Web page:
Up to now, analytics has been used primarily in customer and sales analysis. But its range is expanding: Companies are now increasingly applying analytics to operative processes as well.
Why? Read more
Artificial intelligence is the topic of the hour. This was not any different at Bosch Connected World. Nearly 3,000 IoT enthusiasts talked about business models and innovations relating to the Internet of Things in Berlin on March 15 and 16, 2017. The top three topics were artificial intelligence, automation and openness. Read more
Many companies are determined to improve their use of information from individual internal and external IT systems as a way of meeting the challenges of a digital supply chain.
Traditionally, planning, procurement, logistics and transport management have been separate processes. Whereas material planners determine how many parts are needed for production during the manufacturing process and order them while keeping an eye on safety stocks, suppliers use their own systems as do the transport service providers. What is delivered when and in which quantity can usually not be determined until the goods receipt. Read more
As a branch of business analytics, predictive analytics is focused on making projections about relevant events in the future. Although not known by this particular term, the discipline itself has long been used to manage supply chains.
The VMI process is a good example of a long-standing predictive analytics approach. When regulating supply using VMI, the customer defines inventory thresholds that suppliers are not allowed to exceed or fall short of over the course of their deliveries. Read more
We are frequently approached by customers seeking a solution for transferring quality and production data generated by a supplier as part of the manufacturing and quality assurance processes. As an attachment to SupplyOn’s electronic delivery note, the so-called ASN (Advance Shipping Notification) is exactly what they are looking for. Following the transfer, structured electronic certificate data can be seamlessly processed, analyzed and saved. Read more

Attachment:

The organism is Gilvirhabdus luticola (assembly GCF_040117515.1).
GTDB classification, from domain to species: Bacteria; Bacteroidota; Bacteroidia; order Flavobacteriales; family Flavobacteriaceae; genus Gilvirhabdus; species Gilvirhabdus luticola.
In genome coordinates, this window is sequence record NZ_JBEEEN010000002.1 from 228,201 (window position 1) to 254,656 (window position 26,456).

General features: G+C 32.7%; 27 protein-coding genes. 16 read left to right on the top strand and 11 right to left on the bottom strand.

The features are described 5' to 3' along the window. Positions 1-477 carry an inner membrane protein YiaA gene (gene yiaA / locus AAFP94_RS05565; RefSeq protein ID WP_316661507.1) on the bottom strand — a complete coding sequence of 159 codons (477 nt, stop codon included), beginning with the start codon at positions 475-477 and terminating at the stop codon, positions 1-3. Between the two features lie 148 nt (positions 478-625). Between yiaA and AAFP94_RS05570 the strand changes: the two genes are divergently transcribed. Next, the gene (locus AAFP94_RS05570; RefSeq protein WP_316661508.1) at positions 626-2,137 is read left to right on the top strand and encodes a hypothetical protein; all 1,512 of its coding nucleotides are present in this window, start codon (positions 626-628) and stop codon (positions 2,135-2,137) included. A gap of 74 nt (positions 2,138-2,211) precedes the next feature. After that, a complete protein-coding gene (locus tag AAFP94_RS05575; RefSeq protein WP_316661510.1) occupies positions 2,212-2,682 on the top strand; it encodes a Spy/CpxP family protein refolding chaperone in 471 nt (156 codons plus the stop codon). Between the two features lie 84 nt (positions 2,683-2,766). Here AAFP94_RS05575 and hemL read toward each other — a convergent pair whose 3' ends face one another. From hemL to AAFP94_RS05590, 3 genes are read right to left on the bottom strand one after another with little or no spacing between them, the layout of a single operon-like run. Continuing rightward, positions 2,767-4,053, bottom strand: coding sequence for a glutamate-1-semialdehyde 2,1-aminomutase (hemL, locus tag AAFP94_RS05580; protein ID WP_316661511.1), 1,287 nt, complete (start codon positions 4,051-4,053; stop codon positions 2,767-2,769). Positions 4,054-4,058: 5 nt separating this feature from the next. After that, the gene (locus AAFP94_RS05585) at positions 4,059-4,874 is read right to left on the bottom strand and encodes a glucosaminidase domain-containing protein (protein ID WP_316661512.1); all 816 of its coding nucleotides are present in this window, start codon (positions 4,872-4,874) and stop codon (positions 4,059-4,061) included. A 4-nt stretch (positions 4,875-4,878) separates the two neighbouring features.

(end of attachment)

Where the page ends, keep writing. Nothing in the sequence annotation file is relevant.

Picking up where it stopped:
Over the past few years many companies have shown a growing interest in applying the software-as-a-service concept to a wide range of processes. This can be attributed to the many benefits provided by SaaS compared with conventional software licensing models. Read more
Automobile manufacturers were as conspicuous as never before at this year’s Consumer Electronics Show (CES) in Las Vegas. Yet the focus was not on the industry’s traditional attractions, such as design or performance, but on infotainment systems that are integrated in the interior and implemented in the form of flat screens fitted in the cockpit: “The car is the ultimate smartphone on wheels and as such rightfully deserves a place at the world’s largest electronics show,” said Gary Shapiro, President and CEO of CES, in Las Vegas.
For IT departments at automobile manufacturers, as well as at suppliers, that means: Interaction with service providers is a growing focus alongside traditional tasks. That’s a challenge that begins with long-familiar issues such as supplier master-data management. Read more
When I write specifications, I often wonder if the reader understands what I am trying to say. For example, if I write: “As an account clerk, I want to enter currencies using the ISO standard so that I am not misunderstood by other employees,” would everyone understand what I mean by ISO standard?
Of course, in the given case, I could simply quote a relevant source and say “read the manual”. But it is often not that easy. To write understandable specifications, one has to understand the people who read these — especially programmers. And that’s the challenge – because you aren’t a programmer and programmers think in a very special way.
This is why I will try to explain the principles of programming in this blog. The idea is not to make you a programmer, but it may make it easier for you to write specifications that can even be understood by programmers. Read more
Many articles today deal with Industry 4.0 and communication between machines and production facilities across company boundaries.
In the related area of the Internet of Things and Services, key players in the automotive industry are hard at work describing application models intended to provide added value, in particular for road users. In terms of information technology, the trends are all about triggering activities through the transfer of data — activities intended to make daily company life as well as daily mobility easier, safer and more pleasant. But just what do these buzz words really mean?